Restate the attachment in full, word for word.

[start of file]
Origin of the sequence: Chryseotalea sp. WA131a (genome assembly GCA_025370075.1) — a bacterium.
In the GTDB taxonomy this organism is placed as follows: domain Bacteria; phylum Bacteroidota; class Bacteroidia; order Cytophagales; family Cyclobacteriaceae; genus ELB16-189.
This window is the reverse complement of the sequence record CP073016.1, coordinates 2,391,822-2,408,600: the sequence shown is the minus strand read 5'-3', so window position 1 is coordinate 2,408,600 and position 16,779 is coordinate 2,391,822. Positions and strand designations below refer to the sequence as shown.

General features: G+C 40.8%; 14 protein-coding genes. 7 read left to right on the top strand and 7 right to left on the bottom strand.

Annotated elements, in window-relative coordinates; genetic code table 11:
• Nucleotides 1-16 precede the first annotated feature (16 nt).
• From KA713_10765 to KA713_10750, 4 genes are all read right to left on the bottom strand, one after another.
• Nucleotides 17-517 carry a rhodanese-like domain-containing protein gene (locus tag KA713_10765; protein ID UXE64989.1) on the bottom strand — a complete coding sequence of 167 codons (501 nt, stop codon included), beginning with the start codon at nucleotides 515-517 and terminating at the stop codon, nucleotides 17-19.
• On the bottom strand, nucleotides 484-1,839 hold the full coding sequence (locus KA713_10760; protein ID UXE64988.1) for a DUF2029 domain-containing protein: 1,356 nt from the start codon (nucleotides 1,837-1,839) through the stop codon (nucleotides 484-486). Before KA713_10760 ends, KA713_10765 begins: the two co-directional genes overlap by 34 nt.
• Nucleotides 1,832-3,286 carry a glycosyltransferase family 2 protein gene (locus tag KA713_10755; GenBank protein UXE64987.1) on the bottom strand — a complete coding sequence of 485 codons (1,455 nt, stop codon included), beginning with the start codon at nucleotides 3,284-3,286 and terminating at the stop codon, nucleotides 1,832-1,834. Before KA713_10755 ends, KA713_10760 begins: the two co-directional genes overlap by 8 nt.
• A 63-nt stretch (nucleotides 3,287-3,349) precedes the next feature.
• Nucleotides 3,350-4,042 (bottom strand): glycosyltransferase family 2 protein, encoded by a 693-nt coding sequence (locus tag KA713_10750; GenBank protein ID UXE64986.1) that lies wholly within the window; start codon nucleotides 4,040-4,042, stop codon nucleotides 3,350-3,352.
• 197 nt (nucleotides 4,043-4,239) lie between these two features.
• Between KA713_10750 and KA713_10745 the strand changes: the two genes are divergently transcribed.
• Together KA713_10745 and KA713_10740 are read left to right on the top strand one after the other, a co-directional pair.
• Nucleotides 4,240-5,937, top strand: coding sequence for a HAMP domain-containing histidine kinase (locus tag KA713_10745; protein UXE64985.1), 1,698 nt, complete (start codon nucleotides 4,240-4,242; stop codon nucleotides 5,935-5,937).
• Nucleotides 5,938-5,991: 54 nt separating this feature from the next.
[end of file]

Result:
Origin of the sequence: Chryseotalea sp. WA131a (genome assembly GCA_025370075.1) — a bacterium.
In the GTDB taxonomy this organism is placed as follows: domain Bacteria; phylum Bacteroidota; class Bacteroidia; order Cytophagales; family Cyclobacteriaceae; genus ELB16-189.
This window is the reverse complement of the sequence record CP073016.1, coordinates 2,391,822-2,408,600: the sequence shown is the minus strand read 5'-3', so window position 1 is coordinate 2,408,600 and position 16,779 is coordinate 2,391,822. Positions and strand designations below refer to the sequence as shown.

General features: G+C 40.8%; 14 protein-coding genes. 7 read left to right on the top strand and 7 right to left on the bottom strand.

Annotated elements, in window-relative coordinates; genetic code table 11:
• Nucleotides 1-16 precede the first annotated feature (16 nt).
• From KA713_10765 to KA713_10750, 4 genes are all read right to left on the bottom strand, one after another.
• Nucleotides 17-517 carry a rhodanese-like domain-containing protein gene (locus tag KA713_10765; protein ID UXE64989.1) on the bottom strand — a complete coding sequence of 167 codons (501 nt, stop codon included), beginning with the start codon at nucleotides 515-517 and terminating at the stop codon, nucleotides 17-19.
• On the bottom strand, nucleotides 484-1,839 hold the full coding sequence (locus KA713_10760; protein ID UXE64988.1) for a DUF2029 domain-containing protein: 1,356 nt from the start codon (nucleotides 1,837-1,839) through the stop codon (nucleotides 484-486). Before KA713_10760 ends, KA713_10765 begins: the two co-directional genes overlap by 34 nt.
• Nucleotides 1,832-3,286 carry a glycosyltransferase family 2 protein gene (locus tag KA713_10755; GenBank protein UXE64987.1) on the bottom strand — a complete coding sequence of 485 codons (1,455 nt, stop codon included), beginning with the start codon at nucleotides 3,284-3,286 and terminating at the stop codon, nucleotides 1,832-1,834. Before KA713_10755 ends, KA713_10760 begins: the two co-directional genes overlap by 8 nt.
• A 63-nt stretch (nucleotides 3,287-3,349) precedes the next feature.
• Nucleotides 3,350-4,042 (bottom strand): glycosyltransferase family 2 protein, encoded by a 693-nt coding sequence (locus tag KA713_10750; GenBank protein ID UXE64986.1) that lies wholly within the window; start codon nucleotides 4,040-4,042, stop codon nucleotides 3,350-3,352.
• 197 nt (nucleotides 4,043-4,239) lie between these two features.
• Between KA713_10750 and KA713_10745 the strand changes: the two genes are divergently transcribed.
• Together KA713_10745 and KA713_10740 are read left to right on the top strand one after the other, a co-directional pair.
• Nucleotides 4,240-5,937, top strand: coding sequence for a HAMP domain-containing histidine kinase (locus tag KA713_10745; protein UXE64985.1), 1,698 nt, complete (start codon nucleotides 4,240-4,242; stop codon nucleotides 5,935-5,937).
• Nucleotides 5,938-5,991: 54 nt separating this feature from the next.